Achilles Tendinopathy and How to Avoid Re-Injury

Achilles Tendinopathy and How to Avoid Re-Injury

Also referred to as Achilles Tendinopathy it is usually an overuse injury that is seen commonly in people who run regularly. Achilles Tendinopathy includes a large range of tendon issues including tendinitis but also referring to other Achilles tendon issues. Your tendons are the fibres that connect your bone to muscle and injuries to them often occur in locations near joints. Commonly this will refer to elbows, knees, shoulders and ankles. Tendon injuries most commonly occur due to small tears over time in the tendon which cause a sudden reaction.

Some common causes of tendon injuries include excessive intensity in your training sessions, lack of variation in your training, poor equipment for the activity or overtraining. Another common reason for tendon injuries is when you change your training surface. One example of this is when a runner changes from purely running on grass every day to doing road runs. 

Certain individuals are far more susceptible to tendon injuries. You are at far more risk of Achilles Tendinopathy if you are over the age of 30 than when you are younger. Other risk factors to consider are your weight and lower limb muscle control. Achilles Tendinopathy is also more commonly seen in men than in women. 

Symptoms:

 There are many symptoms that can alert you to Achilles tendinopathy. It is often experienced as a burning pain when you first begin exercising. The pain will often dissipate during the activity before returning once you are finished. You may feel stiffness, pain and a loss of strength. Your tendon may feel particularly stiff first thing in the morning or during the night. There is also a chance that your Achilles pain may be visible through a red, warm or swollen lump at the affected area.

Diagnosis:

For Achilles tendinopathy, a correct diagnosis is extremely important for creating the correct treatment plan. Your injury will be diagnosed based on symptoms, injury history and testing. In most cases, you will not be required to take an MRI however it is occasionally recommended.

 For Achilles tendinopathy, your treatment plan must first identify the current phase of injury to apply the appropriate rehabilitation exercises. Whilst inappropriate loading can delay your recovery, identifying the correct phase allows you to balance your activity levels during your recovery plan. It is extremely difficult to diagnose your own stage of recovery and it is highly recommended to get the professional opinion of a trained myotherapist. ⠀

There are four different phases of Achilles Tendinopathy that directly affect your entry point for recovery. The first is Reactive Tendinopathy where you will require no treatment or very minor treatment. In this phase, your tendon will remain very similar to how it appears when healthy. The fourth phase is referred to as a Tendon Tear or Rupture which sees the complete loss of function where a thorough rehabilitation program or even surgery will be required. 

Treatment

One of the biggest concerns when treating Achilles Tendinopathy is to ensure the avoidance of reinjury. Achilles Tendinopathy has a very high rate of reinjury which makes it a very complex issue to treat with patient variability. One factor that is often underestimated when recovering from Achilles Tendinopathy is to ensure that the patient is getting an appropriate amount of exercise. Your myotherapist will provide you with clear guidelines on exercises that do not allow the effected joint and muscle to change in angle or length while you are active. Following this program shows proven effects for pain relief.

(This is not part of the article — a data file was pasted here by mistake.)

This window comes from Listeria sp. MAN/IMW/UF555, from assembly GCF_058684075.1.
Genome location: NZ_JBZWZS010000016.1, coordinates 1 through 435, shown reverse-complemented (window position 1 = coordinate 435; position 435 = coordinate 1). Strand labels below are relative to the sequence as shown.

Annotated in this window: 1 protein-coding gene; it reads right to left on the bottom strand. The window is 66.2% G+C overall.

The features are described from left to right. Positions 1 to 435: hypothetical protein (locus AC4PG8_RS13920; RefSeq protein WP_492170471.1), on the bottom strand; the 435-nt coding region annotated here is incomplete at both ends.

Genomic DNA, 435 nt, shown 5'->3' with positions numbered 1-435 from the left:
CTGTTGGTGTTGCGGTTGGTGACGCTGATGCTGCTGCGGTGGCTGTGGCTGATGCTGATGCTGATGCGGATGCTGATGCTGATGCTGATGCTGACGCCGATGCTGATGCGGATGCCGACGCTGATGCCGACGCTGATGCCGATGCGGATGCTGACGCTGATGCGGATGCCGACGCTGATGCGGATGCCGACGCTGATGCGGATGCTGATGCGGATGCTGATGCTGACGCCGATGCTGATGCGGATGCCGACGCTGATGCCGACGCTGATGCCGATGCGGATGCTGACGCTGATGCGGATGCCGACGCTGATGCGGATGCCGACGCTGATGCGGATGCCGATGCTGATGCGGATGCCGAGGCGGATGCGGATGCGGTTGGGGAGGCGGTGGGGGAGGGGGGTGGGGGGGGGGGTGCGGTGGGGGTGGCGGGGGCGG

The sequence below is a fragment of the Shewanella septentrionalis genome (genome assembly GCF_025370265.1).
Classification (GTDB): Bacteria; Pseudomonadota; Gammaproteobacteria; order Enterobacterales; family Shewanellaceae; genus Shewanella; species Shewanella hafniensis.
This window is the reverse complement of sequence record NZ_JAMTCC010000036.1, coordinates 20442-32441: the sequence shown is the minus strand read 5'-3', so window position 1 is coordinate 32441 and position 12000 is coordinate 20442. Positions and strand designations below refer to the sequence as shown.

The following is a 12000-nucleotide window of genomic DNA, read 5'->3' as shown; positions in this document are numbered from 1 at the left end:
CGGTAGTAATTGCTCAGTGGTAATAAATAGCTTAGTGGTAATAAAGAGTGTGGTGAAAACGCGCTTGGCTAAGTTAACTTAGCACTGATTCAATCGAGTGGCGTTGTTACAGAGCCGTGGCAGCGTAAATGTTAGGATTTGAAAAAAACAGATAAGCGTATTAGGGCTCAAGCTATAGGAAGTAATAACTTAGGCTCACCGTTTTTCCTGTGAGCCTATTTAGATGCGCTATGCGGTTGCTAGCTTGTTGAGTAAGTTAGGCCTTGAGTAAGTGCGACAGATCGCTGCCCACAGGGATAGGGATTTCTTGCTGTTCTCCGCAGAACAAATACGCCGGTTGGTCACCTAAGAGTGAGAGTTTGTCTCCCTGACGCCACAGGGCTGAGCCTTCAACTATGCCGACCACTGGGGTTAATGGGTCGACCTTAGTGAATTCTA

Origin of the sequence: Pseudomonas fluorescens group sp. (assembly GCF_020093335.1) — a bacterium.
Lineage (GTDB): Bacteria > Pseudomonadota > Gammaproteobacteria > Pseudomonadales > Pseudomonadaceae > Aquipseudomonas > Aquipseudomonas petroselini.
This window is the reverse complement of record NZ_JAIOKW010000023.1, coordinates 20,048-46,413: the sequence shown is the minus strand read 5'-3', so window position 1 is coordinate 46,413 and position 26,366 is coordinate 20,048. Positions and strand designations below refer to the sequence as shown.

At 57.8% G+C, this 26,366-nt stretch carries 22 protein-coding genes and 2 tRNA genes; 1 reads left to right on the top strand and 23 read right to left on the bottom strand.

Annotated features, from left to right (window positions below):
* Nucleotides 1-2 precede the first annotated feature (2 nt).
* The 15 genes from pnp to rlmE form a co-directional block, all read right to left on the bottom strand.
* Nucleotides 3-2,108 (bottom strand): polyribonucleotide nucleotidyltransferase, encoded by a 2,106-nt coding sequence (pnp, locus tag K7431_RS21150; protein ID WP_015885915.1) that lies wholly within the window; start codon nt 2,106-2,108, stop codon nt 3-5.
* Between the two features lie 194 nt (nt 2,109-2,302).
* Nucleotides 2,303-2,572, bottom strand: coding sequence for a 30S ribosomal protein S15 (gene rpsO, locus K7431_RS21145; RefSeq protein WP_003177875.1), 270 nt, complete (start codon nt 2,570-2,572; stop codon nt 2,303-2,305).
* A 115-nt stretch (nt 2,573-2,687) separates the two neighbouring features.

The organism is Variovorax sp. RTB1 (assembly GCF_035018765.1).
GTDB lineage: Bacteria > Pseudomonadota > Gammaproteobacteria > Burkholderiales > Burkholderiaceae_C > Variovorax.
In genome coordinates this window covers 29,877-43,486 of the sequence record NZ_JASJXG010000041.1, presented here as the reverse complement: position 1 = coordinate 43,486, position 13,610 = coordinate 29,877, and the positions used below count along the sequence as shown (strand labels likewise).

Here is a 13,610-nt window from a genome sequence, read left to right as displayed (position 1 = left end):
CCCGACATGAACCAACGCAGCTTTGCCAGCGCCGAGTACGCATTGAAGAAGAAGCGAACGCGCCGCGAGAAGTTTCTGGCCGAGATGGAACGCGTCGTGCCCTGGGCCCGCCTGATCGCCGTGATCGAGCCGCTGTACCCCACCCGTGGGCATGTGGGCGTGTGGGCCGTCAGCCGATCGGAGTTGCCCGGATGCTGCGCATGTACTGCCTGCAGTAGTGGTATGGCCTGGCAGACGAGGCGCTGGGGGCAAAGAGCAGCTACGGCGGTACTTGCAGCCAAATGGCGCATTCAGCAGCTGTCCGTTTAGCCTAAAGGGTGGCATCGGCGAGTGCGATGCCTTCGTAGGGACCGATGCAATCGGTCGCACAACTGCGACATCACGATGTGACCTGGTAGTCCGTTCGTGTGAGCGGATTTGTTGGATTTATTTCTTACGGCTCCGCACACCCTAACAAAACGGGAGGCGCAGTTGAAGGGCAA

Managing your activity load is a vital part of Achilles tendinopathy treatment. Load increase can actually stimulate tendon growth; however, overload can cause significant setbacks. It is important to reduce the load to a place where the tendon can recover. This level will differ on a case to case basis ranging from total rest to modified training. Your tendon may not respond to the loading until over 24 hours after the activity takes place. Therefore, it is extremely important to work with your myotherapist to plan and modify your program.

Return to play:

Whilst Achilles Tendinopathy is a complex injury to treat and there is no exact timeframe for returning, here is a simple guideline for each phase. 

Phase 1 Injury – You may be able to return to play with a healed Achilles in just days.

Phase 2 Injury – A phase 2 injury will take a few weeks to heal.

Phase 3 Injury – Phase 3 injuries are very serious and can take months before you are healed.

Phase 4 Injury – Phase 4 is a full rupture of the Achilles and can take years to heal. 

The faster you establish that you have an issue with your Achilles tendon the quicker the recovery time will be. You will often find that the pain during the reactive stage will only last for 5 to 10 days. It is a mistake, however, to return to play after the pain subsides. You will need to ensure that your tendon’s load is progressed gradually to avoid reinjury. If you are not careful during this stage of recovery your tendon can regress and potentially worsen into Phase 2 or 3. 

It is extremely important to have your Achilles Tendinopathy recovery monitored and planned out by a trained professional to ensure that it is as fast and risk-free as possible. As stated earlier, Achilles Tendinopathy has an extremely high chance of reoccurring and should be treated very seriously. If you think you may have experienced Achilles Tendinopathy, then please get in touch with our team at Studio Musculoskeletal today to diagnose the phase of your injury and begin your recovery to full health.